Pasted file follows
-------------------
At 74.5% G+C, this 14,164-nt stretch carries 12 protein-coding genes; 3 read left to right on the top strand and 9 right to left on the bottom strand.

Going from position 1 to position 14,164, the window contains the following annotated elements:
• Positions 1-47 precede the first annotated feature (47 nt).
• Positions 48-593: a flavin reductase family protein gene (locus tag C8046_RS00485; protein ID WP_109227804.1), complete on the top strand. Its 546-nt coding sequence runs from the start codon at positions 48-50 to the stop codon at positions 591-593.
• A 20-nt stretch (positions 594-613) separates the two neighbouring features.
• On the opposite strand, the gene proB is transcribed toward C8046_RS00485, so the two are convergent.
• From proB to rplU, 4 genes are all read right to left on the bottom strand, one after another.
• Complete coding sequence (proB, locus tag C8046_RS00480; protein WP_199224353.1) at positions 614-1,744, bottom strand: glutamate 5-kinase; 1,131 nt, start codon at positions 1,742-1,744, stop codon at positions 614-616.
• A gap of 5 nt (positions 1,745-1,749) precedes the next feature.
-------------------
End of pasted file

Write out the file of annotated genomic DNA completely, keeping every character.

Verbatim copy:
At 74.5% G+C, this 14,164-nt stretch carries 12 protein-coding genes; 3 read left to right on the top strand and 9 right to left on the bottom strand.

Going from position 1 to position 14,164, the window contains the following annotated elements:
• Positions 1-47 precede the first annotated feature (47 nt).
• Positions 48-593: a flavin reductase family protein gene (locus tag C8046_RS00485; protein ID WP_109227804.1), complete on the top strand. Its 546-nt coding sequence runs from the start codon at positions 48-50 to the stop codon at positions 591-593.
• A 20-nt stretch (positions 594-613) separates the two neighbouring features.
• On the opposite strand, the gene proB is transcribed toward C8046_RS00485, so the two are convergent.
• From proB to rplU, 4 genes are all read right to left on the bottom strand, one after another.
• Complete coding sequence (proB, locus tag C8046_RS00480; protein WP_199224353.1) at positions 614-1,744, bottom strand: glutamate 5-kinase; 1,131 nt, start codon at positions 1,742-1,744, stop codon at positions 614-616.
• A gap of 5 nt (positions 1,745-1,749) precedes the next feature.